Events in the Town of Purcellville over the past week have caused a domino effect that is calling into question the town's staffing levels and its ability to administer core government services.
On Sunday, after an emergency Town Council closed session on Saturday, the town issued a statement that revealed a human resources contractor hired to investigate claims of misconduct against former chief of police Cynthia McAlister has a prior criminal record -- calling into question the integrity of the investigation, according to town officials.
The contractor, Georgia Nuckolls, has not responded to a request for comment.
Meanwhile, as the events continue to unfold and administrative vacancies begin to have an effect on town management, the Times-Mirror has learned Purcellville Mayor Kwasi Fraser contacted both Loudoun County Supervisor Tony Buffington (R) and County Administrator Tim Hemstreet Sunday night to request the county's assistance with "two strong managers with human resources and project management background during this period of operational change." Purcellville requested county personnel for the next two months.
The mayor has also asked for additional support for the Purcellville Police Department to be considered.
Buffington indicated he would like to support the town, and he has spoken with Hemstreet about a process for the Board of Supervisors' approval. Board of Supervisors Chairwoman Phyllis Randall (D-At Large) and Vice Chairman Ralph Buona (R-Ashburn) were also included in the email request.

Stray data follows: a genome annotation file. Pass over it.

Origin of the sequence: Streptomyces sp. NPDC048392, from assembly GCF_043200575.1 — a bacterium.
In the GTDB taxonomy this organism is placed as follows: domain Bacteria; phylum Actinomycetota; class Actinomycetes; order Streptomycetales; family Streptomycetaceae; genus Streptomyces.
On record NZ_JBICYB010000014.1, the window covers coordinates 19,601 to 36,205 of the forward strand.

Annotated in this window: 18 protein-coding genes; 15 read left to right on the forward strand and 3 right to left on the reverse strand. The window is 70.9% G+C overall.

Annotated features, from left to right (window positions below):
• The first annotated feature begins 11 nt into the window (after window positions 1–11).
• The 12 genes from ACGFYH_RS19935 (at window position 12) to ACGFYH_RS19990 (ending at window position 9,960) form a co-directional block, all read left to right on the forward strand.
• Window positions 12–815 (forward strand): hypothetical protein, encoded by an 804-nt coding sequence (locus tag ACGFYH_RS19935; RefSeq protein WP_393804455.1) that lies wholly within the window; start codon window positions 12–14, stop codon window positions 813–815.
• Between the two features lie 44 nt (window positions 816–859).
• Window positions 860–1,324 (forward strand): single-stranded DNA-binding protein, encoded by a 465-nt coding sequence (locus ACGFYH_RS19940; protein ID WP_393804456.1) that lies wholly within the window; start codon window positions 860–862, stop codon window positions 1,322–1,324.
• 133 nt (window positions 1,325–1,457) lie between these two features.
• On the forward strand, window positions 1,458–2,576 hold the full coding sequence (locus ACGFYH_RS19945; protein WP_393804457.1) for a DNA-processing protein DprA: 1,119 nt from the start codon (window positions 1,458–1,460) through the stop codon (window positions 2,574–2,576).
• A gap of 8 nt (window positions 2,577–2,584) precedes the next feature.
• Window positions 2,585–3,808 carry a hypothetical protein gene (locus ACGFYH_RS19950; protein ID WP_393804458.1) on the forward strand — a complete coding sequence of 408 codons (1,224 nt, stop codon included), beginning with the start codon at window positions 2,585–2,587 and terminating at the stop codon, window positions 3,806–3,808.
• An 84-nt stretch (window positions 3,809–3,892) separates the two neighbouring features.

The town's request for county resources was confirmed through a Freedom of Information Act request by the Times-Mirror.
The town's pressing needs for assistance comes after McAlister, who was fired following Nuckolls' investigation Nov. 3, formally notified the town she is appealing her firing on Nov. 16, Interim Town Manager Alex Vanegas said Saturday. McAlister is alleged to have acted outside the scope of her duties and run afoul of town policies and procedures, among other violations.
Adding to the ongoing saga, the town's statement on Sunday also said Nuckolls had a relationship with a town employee involved in the investigation. The identity of the town employee has not been revealed.
"With this knowledge, the town recognizes that the integrity of this investigation may be called into question, and will promptly hire an outside independent firm to audit and review the investigation," a town statement reads. "The employee involved in the relationship will be disciplined in accordance with the town's personnel manual and procedures. Further, the town will implement measures that will govern all future contract awards, designed to prevent the recurrence of these issues."
Town Attorney Sally Hankins said Monday she is not able to comment on the pending investigation.
Mayor Fraser did not respond Monday to the question of whether Vanegas is still in charge of day-to-day operations as interim town manager.
Nuckolls - who previously went by Georgia Herron -- plead guilty in the Onslow County, N.C., court system and was convicted on Nov. 18, 1997, of counts of felony financial card fraud, felony financial card theft, forgery of instrument, common law forgery and larceny. She was sentenced to 60 months of supervised probation.
The contract with Nuckolls was an administrative action by Vanegas and not signed off on by Town Council, according to Councilwoman Karen Jimmerson.
Saturday's emergency Town Council meeting was called with less than 14 hours public notice.
Beverly Chaisson, a former Town Council member on hand for Saturday's meeting, was surprised by the way the session was called and the ensuing confusion.
"It never would've happened unless the water tower was falling down," said Chaisson, referring to the 12 years she served on council and the "emergency" meeting. "It just never " we always put the public's ability to know something above the town's convenience."
Times-Mirror Managing Editor Trevor Baratko contributed to this report.